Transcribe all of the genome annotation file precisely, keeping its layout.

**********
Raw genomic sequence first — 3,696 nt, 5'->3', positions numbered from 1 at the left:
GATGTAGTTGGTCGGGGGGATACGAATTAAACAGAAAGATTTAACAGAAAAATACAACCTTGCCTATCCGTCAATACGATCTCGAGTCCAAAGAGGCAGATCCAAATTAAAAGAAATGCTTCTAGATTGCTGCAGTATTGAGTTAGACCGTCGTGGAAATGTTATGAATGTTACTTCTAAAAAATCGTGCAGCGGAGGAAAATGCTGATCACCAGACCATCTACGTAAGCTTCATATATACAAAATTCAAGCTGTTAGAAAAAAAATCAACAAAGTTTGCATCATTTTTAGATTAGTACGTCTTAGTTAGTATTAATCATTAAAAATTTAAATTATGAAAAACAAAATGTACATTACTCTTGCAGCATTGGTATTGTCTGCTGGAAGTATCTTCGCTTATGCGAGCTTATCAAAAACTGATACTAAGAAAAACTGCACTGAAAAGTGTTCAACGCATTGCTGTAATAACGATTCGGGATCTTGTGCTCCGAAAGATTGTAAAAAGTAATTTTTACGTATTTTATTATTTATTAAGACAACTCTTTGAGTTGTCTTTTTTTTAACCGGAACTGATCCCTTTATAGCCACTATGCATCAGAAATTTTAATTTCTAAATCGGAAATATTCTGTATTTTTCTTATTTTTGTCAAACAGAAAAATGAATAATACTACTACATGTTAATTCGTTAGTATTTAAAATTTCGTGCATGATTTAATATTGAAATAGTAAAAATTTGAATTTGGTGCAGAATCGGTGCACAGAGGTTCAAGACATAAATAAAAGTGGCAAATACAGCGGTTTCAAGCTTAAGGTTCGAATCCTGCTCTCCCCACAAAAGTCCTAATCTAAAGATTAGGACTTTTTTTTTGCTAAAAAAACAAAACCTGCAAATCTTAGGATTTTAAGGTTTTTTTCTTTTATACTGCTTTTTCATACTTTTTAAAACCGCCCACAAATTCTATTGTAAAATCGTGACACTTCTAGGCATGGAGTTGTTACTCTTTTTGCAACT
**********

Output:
Raw genomic sequence first — 3,696 nt, 5'->3', positions numbered from 1 at the left:
GATGTAGTTGGTCGGGGGGATACGAATTAAACAGAAAGATTTAACAGAAAAATACAACCTTGCCTATCCGTCAATACGATCTCGAGTCCAAAGAGGCAGATCCAAATTAAAAGAAATGCTTCTAGATTGCTGCAGTATTGAGTTAGACCGTCGTGGAAATGTTATGAATGTTACTTCTAAAAAATCGTGCAGCGGAGGAAAATGCTGATCACCAGACCATCTACGTAAGCTTCATATATACAAAATTCAAGCTGTTAGAAAAAAAATCAACAAAGTTTGCATCATTTTTAGATTAGTACGTCTTAGTTAGTATTAATCATTAAAAATTTAAATTATGAAAAACAAAATGTACATTACTCTTGCAGCATTGGTATTGTCTGCTGGAAGTATCTTCGCTTATGCGAGCTTATCAAAAACTGATACTAAGAAAAACTGCACTGAAAAGTGTTCAACGCATTGCTGTAATAACGATTCGGGATCTTGTGCTCCGAAAGATTGTAAAAAGTAATTTTTACGTATTTTATTATTTATTAAGACAACTCTTTGAGTTGTCTTTTTTTTAACCGGAACTGATCCCTTTATAGCCACTATGCATCAGAAATTTTAATTTCTAAATCGGAAATATTCTGTATTTTTCTTATTTTTGTCAAACAGAAAAATGAATAATACTACTACATGTTAATTCGTTAGTATTTAAAATTTCGTGCATGATTTAATATTGAAATAGTAAAAATTTGAATTTGGTGCAGAATCGGTGCACAGAGGTTCAAGACATAAATAAAAGTGGCAAATACAGCGGTTTCAAGCTTAAGGTTCGAATCCTGCTCTCCCCACAAAAGTCCTAATCTAAAGATTAGGACTTTTTTTTTGCTAAAAAAACAAAACCTGCAAATCTTAGGATTTTAAGGTTTTTTTCTTTTATACTGCTTTTTCATACTTTTTAAAACCGCCCACAAATTCTATTGTAAAATCGTGACACTTCTAGGCATGGAGTTGTTACTCTTTTTGCAACT